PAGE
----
Evaluation of laboratory critical serum potassium values and their association with clinical symptoms in Chinese Han patients.
J Int Med Res. 2015 Sep 18;
Authors: Zhou F, Zhao B, Gu D
OBJECTIVES: A retrospective, observational study to evaluate the association between critical potassium values and clinical symptoms, and to define critical potassium limits in hospital inpatients of Chinese Han ethnicity.
METHODS: Adult patients (aged ≥18 years) of Chinese Han ethnicity admitted to the Beilun People's Hospital of Ningbo, Zhejiang University, China, were sequentially enrolled. Inpatient data recorded on admission (or at first time during hospital stay for serum potassium values) between 1 January 2011 and 31 December 2012 were used to calculate the percentage of patients with relevant clinical symptoms, the percentage of critical patients (presence of neurological symptoms and deterioration of at least two physiological systems), and the hospital prevalence of clinical symptoms. Correlations between critical serum potassium values and clinical symptoms were determined.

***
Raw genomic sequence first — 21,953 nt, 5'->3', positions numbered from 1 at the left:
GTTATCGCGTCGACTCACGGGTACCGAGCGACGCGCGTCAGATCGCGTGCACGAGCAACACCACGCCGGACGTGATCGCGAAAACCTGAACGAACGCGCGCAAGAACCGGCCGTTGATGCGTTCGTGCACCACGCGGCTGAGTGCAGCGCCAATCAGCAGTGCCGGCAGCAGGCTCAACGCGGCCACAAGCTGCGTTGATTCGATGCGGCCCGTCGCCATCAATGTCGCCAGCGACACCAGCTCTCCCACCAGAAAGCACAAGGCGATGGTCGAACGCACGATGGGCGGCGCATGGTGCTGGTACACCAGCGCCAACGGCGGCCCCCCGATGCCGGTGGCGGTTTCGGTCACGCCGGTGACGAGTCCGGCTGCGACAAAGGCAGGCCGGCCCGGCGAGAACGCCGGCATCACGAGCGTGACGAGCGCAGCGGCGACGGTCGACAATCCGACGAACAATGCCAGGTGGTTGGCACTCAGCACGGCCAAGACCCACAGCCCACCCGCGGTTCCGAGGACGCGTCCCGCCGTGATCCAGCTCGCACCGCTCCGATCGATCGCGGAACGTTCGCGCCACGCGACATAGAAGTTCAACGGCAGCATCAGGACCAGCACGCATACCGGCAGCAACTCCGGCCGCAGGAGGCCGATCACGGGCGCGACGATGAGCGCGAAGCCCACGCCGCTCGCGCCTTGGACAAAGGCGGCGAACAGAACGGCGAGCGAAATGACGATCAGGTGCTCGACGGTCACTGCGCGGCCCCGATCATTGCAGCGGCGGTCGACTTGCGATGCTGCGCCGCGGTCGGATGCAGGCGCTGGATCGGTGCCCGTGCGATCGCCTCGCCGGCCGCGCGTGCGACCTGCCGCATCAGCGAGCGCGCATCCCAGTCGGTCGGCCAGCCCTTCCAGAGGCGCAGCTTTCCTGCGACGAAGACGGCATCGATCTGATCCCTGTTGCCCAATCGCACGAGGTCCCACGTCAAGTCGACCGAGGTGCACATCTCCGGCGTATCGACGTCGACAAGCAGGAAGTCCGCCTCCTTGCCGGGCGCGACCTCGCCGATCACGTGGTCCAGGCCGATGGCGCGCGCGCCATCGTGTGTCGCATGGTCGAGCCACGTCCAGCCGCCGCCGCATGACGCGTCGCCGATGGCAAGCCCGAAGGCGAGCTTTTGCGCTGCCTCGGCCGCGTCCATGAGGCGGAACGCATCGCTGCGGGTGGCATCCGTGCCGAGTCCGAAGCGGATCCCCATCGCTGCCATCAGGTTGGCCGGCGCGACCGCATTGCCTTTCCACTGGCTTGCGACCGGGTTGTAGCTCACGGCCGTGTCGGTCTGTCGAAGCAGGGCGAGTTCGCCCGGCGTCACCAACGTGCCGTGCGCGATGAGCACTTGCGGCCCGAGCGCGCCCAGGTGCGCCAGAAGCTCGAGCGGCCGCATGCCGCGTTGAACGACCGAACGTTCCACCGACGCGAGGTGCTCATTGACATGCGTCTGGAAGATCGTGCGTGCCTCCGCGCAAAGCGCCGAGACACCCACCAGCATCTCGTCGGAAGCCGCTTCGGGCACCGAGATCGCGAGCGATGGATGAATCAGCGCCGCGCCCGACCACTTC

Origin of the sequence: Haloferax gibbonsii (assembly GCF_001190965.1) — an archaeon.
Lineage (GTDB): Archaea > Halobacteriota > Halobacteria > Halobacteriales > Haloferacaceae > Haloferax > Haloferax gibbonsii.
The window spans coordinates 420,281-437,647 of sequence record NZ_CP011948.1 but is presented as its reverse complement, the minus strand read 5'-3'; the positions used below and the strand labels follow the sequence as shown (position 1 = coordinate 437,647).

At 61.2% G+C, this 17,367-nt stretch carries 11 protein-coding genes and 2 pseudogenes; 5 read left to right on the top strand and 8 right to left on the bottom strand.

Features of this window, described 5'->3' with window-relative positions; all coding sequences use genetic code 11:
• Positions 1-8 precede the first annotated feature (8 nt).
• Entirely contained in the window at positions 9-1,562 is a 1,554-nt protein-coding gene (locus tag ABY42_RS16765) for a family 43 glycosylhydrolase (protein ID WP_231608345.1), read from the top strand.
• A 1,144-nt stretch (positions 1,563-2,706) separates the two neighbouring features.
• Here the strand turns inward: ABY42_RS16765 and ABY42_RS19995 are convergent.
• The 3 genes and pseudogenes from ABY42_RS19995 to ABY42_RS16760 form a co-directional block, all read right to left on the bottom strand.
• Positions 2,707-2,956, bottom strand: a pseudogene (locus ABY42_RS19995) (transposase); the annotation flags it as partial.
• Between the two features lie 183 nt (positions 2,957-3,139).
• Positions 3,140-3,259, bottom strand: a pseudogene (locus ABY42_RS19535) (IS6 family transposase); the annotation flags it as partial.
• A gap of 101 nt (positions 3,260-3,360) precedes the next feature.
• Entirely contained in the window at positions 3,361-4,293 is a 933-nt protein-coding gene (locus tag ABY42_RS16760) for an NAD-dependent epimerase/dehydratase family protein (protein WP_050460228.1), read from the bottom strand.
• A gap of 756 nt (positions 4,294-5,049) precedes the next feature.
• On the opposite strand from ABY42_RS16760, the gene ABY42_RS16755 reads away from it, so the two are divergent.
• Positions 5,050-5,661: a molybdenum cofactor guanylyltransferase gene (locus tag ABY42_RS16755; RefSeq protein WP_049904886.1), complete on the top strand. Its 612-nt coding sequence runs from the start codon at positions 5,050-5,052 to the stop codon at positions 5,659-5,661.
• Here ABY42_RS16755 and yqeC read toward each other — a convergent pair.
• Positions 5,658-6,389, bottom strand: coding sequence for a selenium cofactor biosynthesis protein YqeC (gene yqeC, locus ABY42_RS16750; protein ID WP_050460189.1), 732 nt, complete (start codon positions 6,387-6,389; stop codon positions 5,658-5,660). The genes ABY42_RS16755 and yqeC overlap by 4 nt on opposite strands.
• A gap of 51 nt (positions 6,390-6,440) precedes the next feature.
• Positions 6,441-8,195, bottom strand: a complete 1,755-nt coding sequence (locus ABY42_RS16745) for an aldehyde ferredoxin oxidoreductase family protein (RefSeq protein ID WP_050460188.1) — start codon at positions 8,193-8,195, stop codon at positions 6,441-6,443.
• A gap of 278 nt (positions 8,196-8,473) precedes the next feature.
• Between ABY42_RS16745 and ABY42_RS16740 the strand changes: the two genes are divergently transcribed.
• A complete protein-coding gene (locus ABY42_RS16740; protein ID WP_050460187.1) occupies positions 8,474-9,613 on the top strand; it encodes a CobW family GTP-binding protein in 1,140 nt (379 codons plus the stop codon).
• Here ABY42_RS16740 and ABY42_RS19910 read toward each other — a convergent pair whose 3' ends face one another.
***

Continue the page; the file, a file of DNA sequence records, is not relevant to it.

RESULTS: Out of 3 665 included patients, 1 514 patients with a critical serum potassium value (as determined in the present study) were mainly treated in the intensive care unit or the haematology department (low serum potassium, ≤2.9 mmol/l), and Renal and Hepatitis departments (high serum potassium, ≥6.0 mmol/l). High critical serum potassium values (≥6.0 mmol/l) were significantly correlated with clinical symptoms (such as neurological symptoms, loss of appetite, oliguria and hypotension). Low critical serum potassium values (≤2.9 mmol/l) were significantly correlated with clinical symptoms (such as neurological symptoms, loss of appetite and dyspnoea).
CONCLUSIONS: Based on the present findings, the lower and upper critical potassium limits were defined as 2.9 mmol/l and 6.0 mmol/l, respectively.
PMID: 26385380 [PubMed - as supplied by publisher]